He continued talking about the turkey vultures and he said something that I found fascinating. I asked him if he saw ten the first time or if he “made” ten so that he could count them more easily. He told me he made ten so there could be an even number for his circle. I asked him if he could draw a picture for me. He tried, but he got really frustrated:
He was about to give up because he couldn’t make the picture represent what he was seeing in his mind. I gave him some pennies. Watch what he did:
He miscounts the pennies in the circle. I don’t think that is important right now. He is grappling with bigger questions. He is trying to communicate bigger ideas. He is trying to translate what he sees so that I can understand it. It is time for me to listen. I love this video. I have watched it many times. I will watch it many more.
Some nights, after dinner, My husband and I walk around our driveway. We live in the woods. Our driveway is long. We look up at the stars. Sometimes we walk together and sometimes one of us stops to look up at something and the other one keeps walking. Later, we meet back up again. Last night, he was showing me how the big dipper and the little dipper are related. It is hard to have a conversation about stars because they are so far away. It is challenging to decipher each other’s perspectives. I was trying to find the little dipper.
“Is that it or is that the seven sisters?”
“That is Orion’s belt.”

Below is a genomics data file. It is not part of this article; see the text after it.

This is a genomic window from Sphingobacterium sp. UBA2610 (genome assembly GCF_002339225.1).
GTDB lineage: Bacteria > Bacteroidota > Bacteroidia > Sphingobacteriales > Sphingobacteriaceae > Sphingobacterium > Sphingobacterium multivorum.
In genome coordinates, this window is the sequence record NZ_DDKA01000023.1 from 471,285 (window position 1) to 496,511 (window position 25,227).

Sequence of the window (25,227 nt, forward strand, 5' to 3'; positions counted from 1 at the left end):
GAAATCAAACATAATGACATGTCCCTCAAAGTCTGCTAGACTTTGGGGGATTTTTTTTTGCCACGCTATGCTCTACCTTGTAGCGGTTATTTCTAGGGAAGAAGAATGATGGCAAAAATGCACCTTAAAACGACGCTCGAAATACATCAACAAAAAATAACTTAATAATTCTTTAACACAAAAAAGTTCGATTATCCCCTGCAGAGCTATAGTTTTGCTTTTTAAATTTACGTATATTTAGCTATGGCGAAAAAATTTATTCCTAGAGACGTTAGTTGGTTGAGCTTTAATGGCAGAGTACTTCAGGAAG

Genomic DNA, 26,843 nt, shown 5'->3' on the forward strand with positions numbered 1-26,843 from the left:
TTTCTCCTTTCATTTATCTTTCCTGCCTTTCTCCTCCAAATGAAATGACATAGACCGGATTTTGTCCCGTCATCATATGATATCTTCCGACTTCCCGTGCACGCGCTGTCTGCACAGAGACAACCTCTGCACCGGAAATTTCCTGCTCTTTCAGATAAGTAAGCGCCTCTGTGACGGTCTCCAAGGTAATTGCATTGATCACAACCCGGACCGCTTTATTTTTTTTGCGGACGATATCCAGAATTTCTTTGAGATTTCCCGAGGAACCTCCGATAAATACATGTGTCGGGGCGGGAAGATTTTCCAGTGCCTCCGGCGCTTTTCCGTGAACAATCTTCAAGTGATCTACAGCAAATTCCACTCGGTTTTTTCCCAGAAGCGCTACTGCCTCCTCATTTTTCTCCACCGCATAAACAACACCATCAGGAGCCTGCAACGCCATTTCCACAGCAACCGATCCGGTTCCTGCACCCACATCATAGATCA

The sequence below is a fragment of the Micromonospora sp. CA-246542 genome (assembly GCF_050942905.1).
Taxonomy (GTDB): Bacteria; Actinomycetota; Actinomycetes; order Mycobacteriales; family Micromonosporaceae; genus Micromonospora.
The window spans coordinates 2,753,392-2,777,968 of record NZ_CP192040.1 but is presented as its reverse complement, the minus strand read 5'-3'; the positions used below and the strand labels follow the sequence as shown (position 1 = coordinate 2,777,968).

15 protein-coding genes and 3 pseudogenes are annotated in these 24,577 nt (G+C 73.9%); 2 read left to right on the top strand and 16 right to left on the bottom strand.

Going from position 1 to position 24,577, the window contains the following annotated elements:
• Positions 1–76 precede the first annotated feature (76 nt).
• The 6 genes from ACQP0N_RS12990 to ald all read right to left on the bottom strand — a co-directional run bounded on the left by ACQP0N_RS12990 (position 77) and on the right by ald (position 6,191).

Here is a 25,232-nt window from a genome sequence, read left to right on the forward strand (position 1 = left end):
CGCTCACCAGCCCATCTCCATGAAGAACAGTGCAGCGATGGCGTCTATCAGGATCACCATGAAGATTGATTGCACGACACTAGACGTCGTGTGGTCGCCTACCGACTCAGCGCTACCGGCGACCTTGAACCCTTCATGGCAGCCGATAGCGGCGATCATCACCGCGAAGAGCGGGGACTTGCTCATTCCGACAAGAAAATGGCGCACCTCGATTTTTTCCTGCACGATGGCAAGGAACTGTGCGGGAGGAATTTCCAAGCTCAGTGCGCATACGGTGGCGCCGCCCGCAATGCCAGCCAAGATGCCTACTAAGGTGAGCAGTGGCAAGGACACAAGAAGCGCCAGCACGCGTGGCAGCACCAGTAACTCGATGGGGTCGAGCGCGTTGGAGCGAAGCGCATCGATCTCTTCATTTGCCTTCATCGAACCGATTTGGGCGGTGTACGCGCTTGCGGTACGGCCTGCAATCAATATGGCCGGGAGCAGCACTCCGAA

“Where are the seven sisters?”
“Over there. They are also called the Pleiades.”
“They look like a little dipper.”
“They are smaller than the little dipper.”
“Like a tiny dipper? Is the little dipper the one that looks like it is pouring water on the trees over there?”
“I guess it could look like that. It depends on how you look at it. The handle on the little dipper points to the North Star.”
“I think I see it.” We kept walking.
I was watching Orion’s belt. Each time I walked a loop, I would look up at Orion. After the third time, I saw what I thought was his bow. I asked my husband, “Am I supposed to be able to see Orion’s bow? I think I can see it in that line of curved stars. Can that be his bow if his belt is so much smaller?” My husband just listened. “I’m not sure what you mean,” he said, and we kept walking.
“Did you see that?!,” He asked
“A shooting star.”
I looked up, but it was too late. I missed it.
He stopped and stared for a while. He said, “I am going to make a wish.”
Over the last year, I have thought a lot about the overlaps between my relationships with students, my relationships with teachers, and my relationship with the people I love. I have been trying be a better listener. Recently, I noticed that I have gotten better at listening to students. I still need to work on being a better listener to teachers and loved ones. I wonder if love lives in the space where we try to understand each other? What would happen if every single person in the world decided to simultaneously listen to every other person? Would there be a profound silence? What would follow the silence? Who would speak first? What would that person say? Would we listen?